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Kitchen Mailbox Countdown to Dinner Dining
Summer sizzles with shish kebab a la Samreny's

Thursday, June 24, 1999

By Arlene Burnett, Post-Gazette Staff Writer

Kitchen Mailbox receives numerous requests for restaurant recipes, and it's a very rare occasion when we actually get to answer one of these requests.

Today we have two recipes from Samreny's Restaurant in Bloomfield. Samreny's is now closed, but its customers have fond memories of the delicious food. In the past, owners Paul and Cecilia Samreny were gracious enough to send us the requested recipes. This time readers Sally Batko of Bloomfield and Marilyn Dusmal of Finleyville sent us the recipes for Shish Kebab and Rice and Pignolia Nuts. Both recipes were taken from the 1982 book "Dining in -- Pittsburgh" by Barbara Klein and Judith Roscow.

The aroma of grilled steak had us eager to dig in. The Shish Kebab was tender and moist and the rice was a delicious accompaniment (we suggest using butter instead of margarine for the rice). We completed the meal with a fabulous dessert, Viennese Apricot Pie. This decadently rich pie has golden bits of apricots throughout the creamy filling and a brown sugar and butter topping that adds even more flavor.

Margaret Purvance of Clearwater, Fla., requested the recipes below.

Shish Kebab

3 pounds beef or lamb, cut into 3/4-inch cubes

Skewer meat, 4 or 5 pieces per skewer.

Broil at very high heat to char outside, turning as necessary (we broiled ours on a gas grill set on high for 3 minutes each side).

Reduce heat and cook to desired doneness.

Yields: About six kebabs

To remove from skewer, firmly press down -- not out -- with serving fork on nearest piece of meat, while evenly drawing skewer toward you.

Note: Shish Kebab may be broiled indoors in an oven broiler, or outdoors on a grill.

Helpful hints: When shopping for beef to cube, select a naturally tender cut. Pick steaks from the tenderloin, loin, sirloin or top round and cube the meat yourself. If you're using lamb, select the leg meat.

If using bamboo skewers. wrap the ends of the skewers with foil to prevent burning. Or soak wooden skewers in water for an hour before using.

Remember, the USDA recommends implementing the guidelines below when cooking or grilling beef: Medium rare, 145 degrees; medium, 160 degrees; and well done, 170 degrees. Of course you could test the meat the way the experts do by using what is called the hand test (This does take years of practice though):

Rare: Let one hand dangle freely, letting it relax completely. With the forefinger of your other hand, touch the meaty area between your thumb and forefinger. This is what a rare piece of meat should feel like.

Medium: Now make a fist with your hand. Touch the same place again. This is what a medium piece of meat should feel like.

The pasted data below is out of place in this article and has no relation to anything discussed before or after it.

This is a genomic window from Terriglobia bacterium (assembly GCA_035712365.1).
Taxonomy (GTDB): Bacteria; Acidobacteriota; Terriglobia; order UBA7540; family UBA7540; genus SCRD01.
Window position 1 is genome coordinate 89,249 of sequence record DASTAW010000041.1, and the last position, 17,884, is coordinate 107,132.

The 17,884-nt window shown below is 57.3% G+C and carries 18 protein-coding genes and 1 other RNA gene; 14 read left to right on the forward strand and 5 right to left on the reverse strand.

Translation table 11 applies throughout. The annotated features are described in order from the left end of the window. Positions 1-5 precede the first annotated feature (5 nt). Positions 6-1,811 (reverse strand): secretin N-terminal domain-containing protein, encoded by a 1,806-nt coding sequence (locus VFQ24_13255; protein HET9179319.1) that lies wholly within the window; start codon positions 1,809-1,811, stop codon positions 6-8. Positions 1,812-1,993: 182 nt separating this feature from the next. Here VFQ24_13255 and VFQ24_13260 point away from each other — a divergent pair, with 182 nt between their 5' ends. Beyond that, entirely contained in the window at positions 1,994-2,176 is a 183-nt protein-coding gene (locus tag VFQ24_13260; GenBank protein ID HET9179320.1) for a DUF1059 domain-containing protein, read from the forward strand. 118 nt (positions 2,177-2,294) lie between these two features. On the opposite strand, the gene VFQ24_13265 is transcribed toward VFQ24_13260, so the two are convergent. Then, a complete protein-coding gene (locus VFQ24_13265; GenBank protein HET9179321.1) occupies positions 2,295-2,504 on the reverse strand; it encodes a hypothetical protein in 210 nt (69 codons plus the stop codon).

Well-Done: Now tightly clench your fist. Touch the same place again. This is what a well-done piece of meat should feel like.

Source: Cole's Complete Culinary Reference Recipe & Techniques in "Cooking A to Z."

Rice and Pignolia Nuts

3 tablespoons extra fine noodles (broken in pieces), see note
4 tablespoons butter
1 cup uncooked rice
1/2 cup pignolia nuts

Fry noodles in butter until golden brown. Add noodles to rice and cook rice according to box directions.

Sauté pignolia nuts in a little butter and when browned, sprinkle over top of cooked rice.

Note: We placed the noodles in a plastic bag and rolled a rolling pin over the bag.

Kitchen Mailbox thanks Gaile Beatty of Pleasant Hills for this luscious dessert.

Viennese Apricot Pie

Unbaked 10-inch pie shell, see note
2 eggs, slightly beaten
2 cups sour cream
1 1/2 cups sugar
1/4 cup flour
1/2 teaspoon salt
4 drops almond extract
1 1/2 cups dried apricots
Crumbly Topping, recipe below

In saucepan, combine dried apricots with water to cover; simmer for about 10 minutes, adding 2 tablespoons sugar after 5 minutes.

Combine eggs, sour cream, sugar, flour, salt and almond extract; beat until blended. Stir in apricots, cooked, drained and cut into small pieces.

Pour mixture into pie shell. Bake in 400-degree oven 25 minutes. Remove from oven and sprinkle with Crumbly Topping. Return to oven and continue baking 20 to 25 minutes, or until filling is set. Cool to room temperature or chill before serving. Makes 8 servings.

Crumbly Topping: Combine 1/2 cup light brown sugar and 1/3 cup flour, mixing well. Cut in 1/4 cup butter or margarine until mixture resembles coarse crumbs.

Note: We couldn't find a 10-inch unbaked pie shell, so we used a 9-inch deep-dish pie shell which accommodated all but 1/2 cup or less of the filling If you have a 10-inch pie plate, make you own pie shell.

If you want to answer a recipe request from a reader or are looking for a recipe yourself, please write to Kitchen Mailbox, c/o Arlene Burnett, 34 Blvd. of the Allies, Pittsburgh 15222. Please include a name, neighborhood and a daytime phone number. All recipes are kitchen-tested by the Post-Gazette.

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